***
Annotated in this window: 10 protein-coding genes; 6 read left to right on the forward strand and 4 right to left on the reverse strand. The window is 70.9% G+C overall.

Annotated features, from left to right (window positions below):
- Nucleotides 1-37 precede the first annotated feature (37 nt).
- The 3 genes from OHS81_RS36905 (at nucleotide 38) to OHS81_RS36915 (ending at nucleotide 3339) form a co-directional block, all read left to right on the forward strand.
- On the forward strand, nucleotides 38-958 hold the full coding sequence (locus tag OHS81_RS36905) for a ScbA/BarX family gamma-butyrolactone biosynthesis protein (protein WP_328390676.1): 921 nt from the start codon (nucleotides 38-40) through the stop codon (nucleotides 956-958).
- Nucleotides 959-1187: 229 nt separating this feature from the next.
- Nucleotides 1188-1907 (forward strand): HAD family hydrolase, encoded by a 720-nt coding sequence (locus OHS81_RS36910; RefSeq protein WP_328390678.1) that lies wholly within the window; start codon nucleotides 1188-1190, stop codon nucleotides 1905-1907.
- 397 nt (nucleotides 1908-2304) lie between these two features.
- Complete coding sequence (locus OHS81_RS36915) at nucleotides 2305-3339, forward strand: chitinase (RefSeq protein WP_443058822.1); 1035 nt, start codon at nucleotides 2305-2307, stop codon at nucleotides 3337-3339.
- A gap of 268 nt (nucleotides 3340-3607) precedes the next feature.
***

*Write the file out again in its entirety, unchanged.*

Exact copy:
Annotated in this window: 10 protein-coding genes; 6 read left to right on the forward strand and 4 right to left on the reverse strand. The window is 70.9% G+C overall.

Annotated features, from left to right (window positions below):
- Nucleotides 1-37 precede the first annotated feature (37 nt).
- The 3 genes from OHS81_RS36905 (at nucleotide 38) to OHS81_RS36915 (ending at nucleotide 3339) form a co-directional block, all read left to right on the forward strand.
- On the forward strand, nucleotides 38-958 hold the full coding sequence (locus tag OHS81_RS36905) for a ScbA/BarX family gamma-butyrolactone biosynthesis protein (protein WP_328390676.1): 921 nt from the start codon (nucleotides 38-40) through the stop codon (nucleotides 956-958).
- Nucleotides 959-1187: 229 nt separating this feature from the next.
- Nucleotides 1188-1907 (forward strand): HAD family hydrolase, encoded by a 720-nt coding sequence (locus OHS81_RS36910; RefSeq protein WP_328390678.1) that lies wholly within the window; start codon nucleotides 1188-1190, stop codon nucleotides 1905-1907.
- 397 nt (nucleotides 1908-2304) lie between these two features.
- Complete coding sequence (locus OHS81_RS36915) at nucleotides 2305-3339, forward strand: chitinase (RefSeq protein WP_443058822.1); 1035 nt, start codon at nucleotides 2305-2307, stop codon at nucleotides 3337-3339.
- A gap of 268 nt (nucleotides 3340-3607) precedes the next feature.